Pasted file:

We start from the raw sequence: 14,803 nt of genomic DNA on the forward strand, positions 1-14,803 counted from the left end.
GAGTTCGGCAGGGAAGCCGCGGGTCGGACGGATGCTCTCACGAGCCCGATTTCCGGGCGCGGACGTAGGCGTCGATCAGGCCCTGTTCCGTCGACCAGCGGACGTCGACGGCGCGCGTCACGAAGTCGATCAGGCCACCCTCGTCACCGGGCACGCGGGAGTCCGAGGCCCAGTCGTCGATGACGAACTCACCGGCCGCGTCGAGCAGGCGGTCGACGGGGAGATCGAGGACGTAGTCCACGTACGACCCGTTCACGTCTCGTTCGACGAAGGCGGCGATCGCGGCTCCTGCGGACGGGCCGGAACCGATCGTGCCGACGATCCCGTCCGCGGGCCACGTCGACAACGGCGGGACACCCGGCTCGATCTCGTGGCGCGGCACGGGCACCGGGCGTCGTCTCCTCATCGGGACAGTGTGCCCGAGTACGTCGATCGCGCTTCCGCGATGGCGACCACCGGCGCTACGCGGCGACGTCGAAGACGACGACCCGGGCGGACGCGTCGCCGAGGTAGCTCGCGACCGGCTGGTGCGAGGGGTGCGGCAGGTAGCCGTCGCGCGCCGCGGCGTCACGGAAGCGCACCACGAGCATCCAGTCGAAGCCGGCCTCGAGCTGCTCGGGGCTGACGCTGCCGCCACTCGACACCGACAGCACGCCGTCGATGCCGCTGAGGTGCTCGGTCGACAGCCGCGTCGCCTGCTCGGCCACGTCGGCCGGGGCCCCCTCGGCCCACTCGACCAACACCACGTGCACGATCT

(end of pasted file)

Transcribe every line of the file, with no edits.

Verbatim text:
We start from the raw sequence: 14,803 nt of genomic DNA on the forward strand, positions 1-14,803 counted from the left end.
GAGTTCGGCAGGGAAGCCGCGGGTCGGACGGATGCTCTCACGAGCCCGATTTCCGGGCGCGGACGTAGGCGTCGATCAGGCCCTGTTCCGTCGACCAGCGGACGTCGACGGCGCGCGTCACGAAGTCGATCAGGCCACCCTCGTCACCGGGCACGCGGGAGTCCGAGGCCCAGTCGTCGATGACGAACTCACCGGCCGCGTCGAGCAGGCGGTCGACGGGGAGATCGAGGACGTAGTCCACGTACGACCCGTTCACGTCTCGTTCGACGAAGGCGGCGATCGCGGCTCCTGCGGACGGGCCGGAACCGATCGTGCCGACGATCCCGTCCGCGGGCCACGTCGACAACGGCGGGACACCCGGCTCGATCTCGTGGCGCGGCACGGGCACCGGGCGTCGTCTCCTCATCGGGACAGTGTGCCCGAGTACGTCGATCGCGCTTCCGCGATGGCGACCACCGGCGCTACGCGGCGACGTCGAAGACGACGACCCGGGCGGACGCGTCGCCGAGGTAGCTCGCGACCGGCTGGTGCGAGGGGTGCGGCAGGTAGCCGTCGCGCGCCGCGGCGTCACGGAAGCGCACCACGAGCATCCAGTCGAAGCCGGCCTCGAGCTGCTCGGGGCTGACGCTGCCGCCACTCGACACCGACAGCACGCCGTCGATGCCGCTGAGGTGCTCGGTCGACAGCCGCGTCGCCTGCTCGGCCACGTCGGCCGGGGCCCCCTCGGCCCACTCGACCAACACCACGTGCACGATCT